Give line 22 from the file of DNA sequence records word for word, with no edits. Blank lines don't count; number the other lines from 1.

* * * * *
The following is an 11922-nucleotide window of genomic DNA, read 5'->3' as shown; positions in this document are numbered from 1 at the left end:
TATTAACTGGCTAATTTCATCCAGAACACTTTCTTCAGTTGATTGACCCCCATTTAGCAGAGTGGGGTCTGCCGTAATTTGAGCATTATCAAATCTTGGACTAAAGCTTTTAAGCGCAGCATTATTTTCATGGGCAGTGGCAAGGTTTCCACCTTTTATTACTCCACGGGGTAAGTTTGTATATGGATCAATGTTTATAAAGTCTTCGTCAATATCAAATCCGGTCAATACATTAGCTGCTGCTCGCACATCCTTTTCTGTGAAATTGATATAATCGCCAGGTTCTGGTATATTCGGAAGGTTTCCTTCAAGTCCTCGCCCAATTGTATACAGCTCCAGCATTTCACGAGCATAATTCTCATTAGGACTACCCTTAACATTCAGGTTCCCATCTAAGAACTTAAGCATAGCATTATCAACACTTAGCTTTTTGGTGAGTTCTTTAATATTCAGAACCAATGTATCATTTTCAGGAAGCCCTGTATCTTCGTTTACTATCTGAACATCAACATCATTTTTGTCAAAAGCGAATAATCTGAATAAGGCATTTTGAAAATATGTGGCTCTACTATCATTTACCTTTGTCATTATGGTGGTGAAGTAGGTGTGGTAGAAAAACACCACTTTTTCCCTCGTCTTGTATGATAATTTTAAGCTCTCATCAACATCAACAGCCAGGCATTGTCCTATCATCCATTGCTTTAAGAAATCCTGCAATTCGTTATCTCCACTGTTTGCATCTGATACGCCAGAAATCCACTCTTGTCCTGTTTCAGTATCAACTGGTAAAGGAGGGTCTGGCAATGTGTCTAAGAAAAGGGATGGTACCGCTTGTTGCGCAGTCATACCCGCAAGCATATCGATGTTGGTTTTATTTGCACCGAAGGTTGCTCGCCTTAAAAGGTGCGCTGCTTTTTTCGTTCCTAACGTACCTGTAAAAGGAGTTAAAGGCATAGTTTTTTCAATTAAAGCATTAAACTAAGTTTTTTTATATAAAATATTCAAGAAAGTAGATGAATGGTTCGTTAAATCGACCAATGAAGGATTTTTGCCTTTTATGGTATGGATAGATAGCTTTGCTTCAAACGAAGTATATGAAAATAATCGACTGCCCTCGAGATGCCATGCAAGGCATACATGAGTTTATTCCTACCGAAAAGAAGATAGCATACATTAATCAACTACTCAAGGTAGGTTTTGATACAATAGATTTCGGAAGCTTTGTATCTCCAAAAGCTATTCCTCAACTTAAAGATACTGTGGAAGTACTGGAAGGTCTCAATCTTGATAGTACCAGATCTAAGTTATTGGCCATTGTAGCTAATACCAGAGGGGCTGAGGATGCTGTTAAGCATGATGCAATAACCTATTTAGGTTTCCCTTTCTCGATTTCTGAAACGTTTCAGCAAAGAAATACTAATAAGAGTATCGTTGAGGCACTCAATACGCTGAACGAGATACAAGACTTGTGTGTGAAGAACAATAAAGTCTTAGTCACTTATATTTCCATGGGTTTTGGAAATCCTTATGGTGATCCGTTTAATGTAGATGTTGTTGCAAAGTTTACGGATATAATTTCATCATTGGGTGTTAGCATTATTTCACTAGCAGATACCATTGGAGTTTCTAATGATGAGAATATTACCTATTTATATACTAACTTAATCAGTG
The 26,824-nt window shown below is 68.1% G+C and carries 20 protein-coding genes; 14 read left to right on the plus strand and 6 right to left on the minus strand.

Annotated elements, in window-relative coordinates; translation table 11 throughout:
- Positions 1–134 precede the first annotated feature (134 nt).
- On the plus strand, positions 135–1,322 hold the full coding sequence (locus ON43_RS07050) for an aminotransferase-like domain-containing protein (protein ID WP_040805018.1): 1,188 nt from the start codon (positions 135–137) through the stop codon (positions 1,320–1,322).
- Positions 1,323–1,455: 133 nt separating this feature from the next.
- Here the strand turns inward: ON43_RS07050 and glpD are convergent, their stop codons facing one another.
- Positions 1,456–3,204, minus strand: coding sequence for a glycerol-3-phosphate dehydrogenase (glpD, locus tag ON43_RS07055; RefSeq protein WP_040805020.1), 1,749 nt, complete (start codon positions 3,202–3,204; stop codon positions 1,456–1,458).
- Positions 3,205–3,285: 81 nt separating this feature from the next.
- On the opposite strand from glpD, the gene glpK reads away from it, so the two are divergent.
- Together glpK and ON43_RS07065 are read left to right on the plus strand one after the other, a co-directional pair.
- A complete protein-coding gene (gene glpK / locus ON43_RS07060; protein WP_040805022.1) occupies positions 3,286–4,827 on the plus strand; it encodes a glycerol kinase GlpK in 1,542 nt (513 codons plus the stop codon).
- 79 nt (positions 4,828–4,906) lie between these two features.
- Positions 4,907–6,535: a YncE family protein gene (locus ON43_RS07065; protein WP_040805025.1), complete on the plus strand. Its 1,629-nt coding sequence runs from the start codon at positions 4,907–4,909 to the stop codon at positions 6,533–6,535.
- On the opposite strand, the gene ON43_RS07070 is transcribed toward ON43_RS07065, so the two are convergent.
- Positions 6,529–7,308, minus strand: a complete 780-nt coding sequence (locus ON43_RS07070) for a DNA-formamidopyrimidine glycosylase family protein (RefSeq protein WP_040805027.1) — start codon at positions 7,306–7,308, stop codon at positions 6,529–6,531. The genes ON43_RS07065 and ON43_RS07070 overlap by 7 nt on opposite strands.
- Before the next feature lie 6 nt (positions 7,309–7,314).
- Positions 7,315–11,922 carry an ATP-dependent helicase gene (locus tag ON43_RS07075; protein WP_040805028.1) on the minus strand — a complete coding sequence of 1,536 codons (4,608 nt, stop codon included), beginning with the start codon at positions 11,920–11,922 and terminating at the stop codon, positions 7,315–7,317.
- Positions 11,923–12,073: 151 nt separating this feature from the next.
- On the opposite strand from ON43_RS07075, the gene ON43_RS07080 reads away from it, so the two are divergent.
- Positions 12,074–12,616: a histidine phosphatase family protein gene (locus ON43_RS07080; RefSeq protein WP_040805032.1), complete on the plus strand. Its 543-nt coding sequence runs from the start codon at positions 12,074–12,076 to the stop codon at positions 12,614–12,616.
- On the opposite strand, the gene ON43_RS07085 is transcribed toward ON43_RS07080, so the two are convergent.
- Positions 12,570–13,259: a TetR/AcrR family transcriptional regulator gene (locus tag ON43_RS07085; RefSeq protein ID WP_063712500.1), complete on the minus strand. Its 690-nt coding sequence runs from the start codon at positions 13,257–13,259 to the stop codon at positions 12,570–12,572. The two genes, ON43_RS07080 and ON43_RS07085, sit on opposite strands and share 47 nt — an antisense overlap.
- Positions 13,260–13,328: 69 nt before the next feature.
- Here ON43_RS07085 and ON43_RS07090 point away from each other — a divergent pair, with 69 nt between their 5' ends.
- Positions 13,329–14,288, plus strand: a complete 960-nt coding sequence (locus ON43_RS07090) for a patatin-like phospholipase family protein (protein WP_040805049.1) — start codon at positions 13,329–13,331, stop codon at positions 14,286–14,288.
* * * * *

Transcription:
- Positions 12,074–12,616: a histidine phosphatase family protein gene (locus ON43_RS07080; RefSeq protein WP_040805032.1), complete on the plus strand. Its 543-nt coding sequence runs from the start codon at positions 12,074–12,076 to the stop codon at positions 12,614–12,616.